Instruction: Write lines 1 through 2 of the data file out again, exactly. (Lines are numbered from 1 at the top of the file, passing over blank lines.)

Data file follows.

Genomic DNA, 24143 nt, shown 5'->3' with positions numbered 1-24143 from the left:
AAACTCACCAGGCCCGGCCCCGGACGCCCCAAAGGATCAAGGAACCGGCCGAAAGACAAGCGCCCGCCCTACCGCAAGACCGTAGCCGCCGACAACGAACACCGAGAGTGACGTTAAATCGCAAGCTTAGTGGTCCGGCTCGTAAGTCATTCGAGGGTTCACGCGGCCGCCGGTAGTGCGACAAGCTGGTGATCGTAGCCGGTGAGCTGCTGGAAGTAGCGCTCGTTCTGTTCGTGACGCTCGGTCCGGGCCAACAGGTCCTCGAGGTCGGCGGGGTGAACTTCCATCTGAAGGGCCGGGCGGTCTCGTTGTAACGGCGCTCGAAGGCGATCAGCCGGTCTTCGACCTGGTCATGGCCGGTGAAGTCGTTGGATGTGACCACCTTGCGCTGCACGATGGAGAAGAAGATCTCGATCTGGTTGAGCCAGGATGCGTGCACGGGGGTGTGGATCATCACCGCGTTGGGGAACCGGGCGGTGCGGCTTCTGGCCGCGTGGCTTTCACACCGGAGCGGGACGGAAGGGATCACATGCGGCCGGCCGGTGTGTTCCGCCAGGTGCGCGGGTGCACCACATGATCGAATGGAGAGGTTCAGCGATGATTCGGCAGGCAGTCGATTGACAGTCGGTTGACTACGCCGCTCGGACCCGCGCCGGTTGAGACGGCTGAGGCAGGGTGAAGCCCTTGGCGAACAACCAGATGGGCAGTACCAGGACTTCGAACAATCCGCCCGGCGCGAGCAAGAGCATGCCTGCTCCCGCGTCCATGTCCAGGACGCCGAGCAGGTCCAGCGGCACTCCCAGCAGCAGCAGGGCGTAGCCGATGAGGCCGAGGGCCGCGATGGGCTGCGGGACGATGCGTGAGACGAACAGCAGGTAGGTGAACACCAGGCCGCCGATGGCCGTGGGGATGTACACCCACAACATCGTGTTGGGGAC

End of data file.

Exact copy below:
Genomic DNA, 24143 nt, shown 5'->3' with positions numbered 1-24143 from the left:
AAACTCACCAGGCCCGGCCCCGGACGCCCCAAAGGATCAAGGAACCGGCCGAAAGACAAGCGCCCGCCCTACCGCAAGACCGTAGCCGCCGACAACGAACACCGAGAGTGACGTTAAATCGCAAGCTTAGTGGTCCGGCTCGTAAGTCATTCGAGGGTTCACGCGGCCGCCGGTAGTGCGACAAGCTGGTGATCGTAGCCGGTGAGCTGCTGGAAGTAGCGCTCGTTCTGTTCGTGACGCTCGGTCCGGGCCAACAGGTCCTCGAGGTCGGCGGGGTGAACTTCCATCTGAAGGGCCGGGCGGTCTCGTTGTAACGGCGCTCGAAGGCGATCAGCCGGTCTTCGACCTGGTCATGGCCGGTGAAGTCGTTGGATGTGACCACCTTGCGCTGCACGATGGAGAAGAAGATCTCGATCTGGTTGAGCCAGGATGCGTGCACGGGGGTGTGGATCATCACCGCGTTGGGGAACCGGGCGGTGCGGCTTCTGGCCGCGTGGCTTTCACACCGGAGCGGGACGGAAGGGATCACATGCGGCCGGCCGGTGTGTTCCGCCAGGTGCGCGGGTGCACCACATGATCGAATGGAGAGGTTCAGCGATGATTCGGCAGGCAGTCGATTGACAGTCGGTTGACTACGCCGCTCGGACCCGCGCCGGTTGAGACGGCTGAGGCAGGGTGAAGCCCTTGGCGAACAACCAGATGGGCAGTACCAGGACTTCGAACAATCCGCCCGGCGCGAGCAAGAGCATGCCTGCTCCCGCGTCCATGTCCAGGACGCCGAGCAGGTCCAGCGGCACTCCCAGCAGCAGCAGGGCGTAGCCGATGAGGCCGAGGGCCGCGATGGGCTGCGGGACGATGCGTGAGACGAACAGCAGGTAGGTGAACACCAGGCCGCCGATGGCCGTGGGGATGTACACCCACAACATCGTGTTGGGGAC